“I am overwhelmed by a feeling of helplessness and sadness seeing people I care about suffer,” DC founder Afua Banful said. “That helplessness is followed closely by anger because the damage being done all seems so unnecessary. On a business operations level, I have no concern because there will be no interruptions. But that is not the point. I am heartbroken as a human being.”

Later in the year, we also interviewed a few Ukrainian technologists trying to make the best of their day-to-day life.

‘The office of the future’

Among the top trends of the year was a question that many of you were eager to answer: What will the office of the future look like?

Following 2021’s Great Recession, you were eager to read about retention and how to get candidates to choose you like a Pokémon. In January, a highly-read story featured career coaching service Legally Bold’s founder Toya Gavin, who offered her perspective on what 2022 would bring in resignations. She predicted that with improved workplace practices, resignations would slow down.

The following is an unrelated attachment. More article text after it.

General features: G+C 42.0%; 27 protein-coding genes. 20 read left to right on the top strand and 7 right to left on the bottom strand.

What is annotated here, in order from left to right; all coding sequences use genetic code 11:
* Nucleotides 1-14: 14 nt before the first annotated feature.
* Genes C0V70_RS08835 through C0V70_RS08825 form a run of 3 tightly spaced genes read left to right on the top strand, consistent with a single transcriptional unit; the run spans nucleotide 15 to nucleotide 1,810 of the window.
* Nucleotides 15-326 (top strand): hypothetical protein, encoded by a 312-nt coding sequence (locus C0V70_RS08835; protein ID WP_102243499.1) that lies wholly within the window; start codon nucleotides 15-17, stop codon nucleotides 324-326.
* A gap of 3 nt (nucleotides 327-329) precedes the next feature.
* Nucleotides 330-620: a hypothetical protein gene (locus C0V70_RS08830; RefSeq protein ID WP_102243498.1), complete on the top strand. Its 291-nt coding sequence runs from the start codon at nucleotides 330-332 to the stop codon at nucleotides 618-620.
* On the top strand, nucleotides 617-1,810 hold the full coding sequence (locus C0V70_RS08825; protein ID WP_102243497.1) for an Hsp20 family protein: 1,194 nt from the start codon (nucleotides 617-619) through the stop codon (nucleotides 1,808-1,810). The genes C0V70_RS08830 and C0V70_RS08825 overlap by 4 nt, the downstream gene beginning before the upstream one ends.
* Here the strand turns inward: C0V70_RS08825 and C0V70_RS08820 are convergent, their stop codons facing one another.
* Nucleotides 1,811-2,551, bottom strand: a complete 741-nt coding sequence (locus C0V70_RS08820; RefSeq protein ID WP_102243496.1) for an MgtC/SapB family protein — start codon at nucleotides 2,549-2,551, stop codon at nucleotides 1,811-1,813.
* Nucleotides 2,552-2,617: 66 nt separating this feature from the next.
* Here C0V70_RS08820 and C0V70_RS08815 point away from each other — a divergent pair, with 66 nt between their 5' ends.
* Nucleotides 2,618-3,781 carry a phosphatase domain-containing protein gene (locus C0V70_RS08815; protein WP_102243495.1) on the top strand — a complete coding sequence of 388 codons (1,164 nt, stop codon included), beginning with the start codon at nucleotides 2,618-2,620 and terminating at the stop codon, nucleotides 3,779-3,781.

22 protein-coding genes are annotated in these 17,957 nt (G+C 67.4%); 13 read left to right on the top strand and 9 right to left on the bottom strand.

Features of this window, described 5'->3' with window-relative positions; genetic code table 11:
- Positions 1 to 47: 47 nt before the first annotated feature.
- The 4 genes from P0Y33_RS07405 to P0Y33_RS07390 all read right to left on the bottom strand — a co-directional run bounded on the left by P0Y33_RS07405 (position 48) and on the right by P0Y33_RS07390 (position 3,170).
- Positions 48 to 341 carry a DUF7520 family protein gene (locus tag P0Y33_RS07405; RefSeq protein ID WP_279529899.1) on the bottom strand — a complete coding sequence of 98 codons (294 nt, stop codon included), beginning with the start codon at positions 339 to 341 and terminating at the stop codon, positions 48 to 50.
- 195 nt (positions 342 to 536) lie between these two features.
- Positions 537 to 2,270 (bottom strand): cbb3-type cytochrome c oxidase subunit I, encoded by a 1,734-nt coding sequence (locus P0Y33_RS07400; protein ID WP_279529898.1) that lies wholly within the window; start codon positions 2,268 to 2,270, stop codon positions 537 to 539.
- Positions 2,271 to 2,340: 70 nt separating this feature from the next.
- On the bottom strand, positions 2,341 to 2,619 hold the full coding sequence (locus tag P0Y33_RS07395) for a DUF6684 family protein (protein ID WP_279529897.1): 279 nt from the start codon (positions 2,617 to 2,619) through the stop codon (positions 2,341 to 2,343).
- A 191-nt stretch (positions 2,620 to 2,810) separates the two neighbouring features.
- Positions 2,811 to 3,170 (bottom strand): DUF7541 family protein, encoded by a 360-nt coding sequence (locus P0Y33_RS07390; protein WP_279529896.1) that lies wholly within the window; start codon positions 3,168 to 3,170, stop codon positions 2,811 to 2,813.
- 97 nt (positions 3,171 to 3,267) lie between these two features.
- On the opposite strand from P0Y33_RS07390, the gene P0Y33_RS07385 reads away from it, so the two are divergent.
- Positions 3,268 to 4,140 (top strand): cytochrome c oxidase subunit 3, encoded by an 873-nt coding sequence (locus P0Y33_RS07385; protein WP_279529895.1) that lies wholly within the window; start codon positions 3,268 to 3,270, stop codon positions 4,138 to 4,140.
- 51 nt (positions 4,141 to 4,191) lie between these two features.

“We’ve reached a point with the employee population as a whole where there are certain things people are just not going to take,” she said at the time. “They’re just not taking it anymore and I think employers are responding to this.”

She was sort of right. It seems like we now see fewer people quit their roles, but we might have traded it in for the aforementioned layoffs. Some also just got better at getting folks to stay on. In March, orchestration company Prefect offered tips on getting 90% of applicants to accept its job offers — yet another popular story.

And for some, the year was just about taking a new look at how the physical office appears, with our coworking guide coming in as the 14th best-read story of the year.

Honorable mentions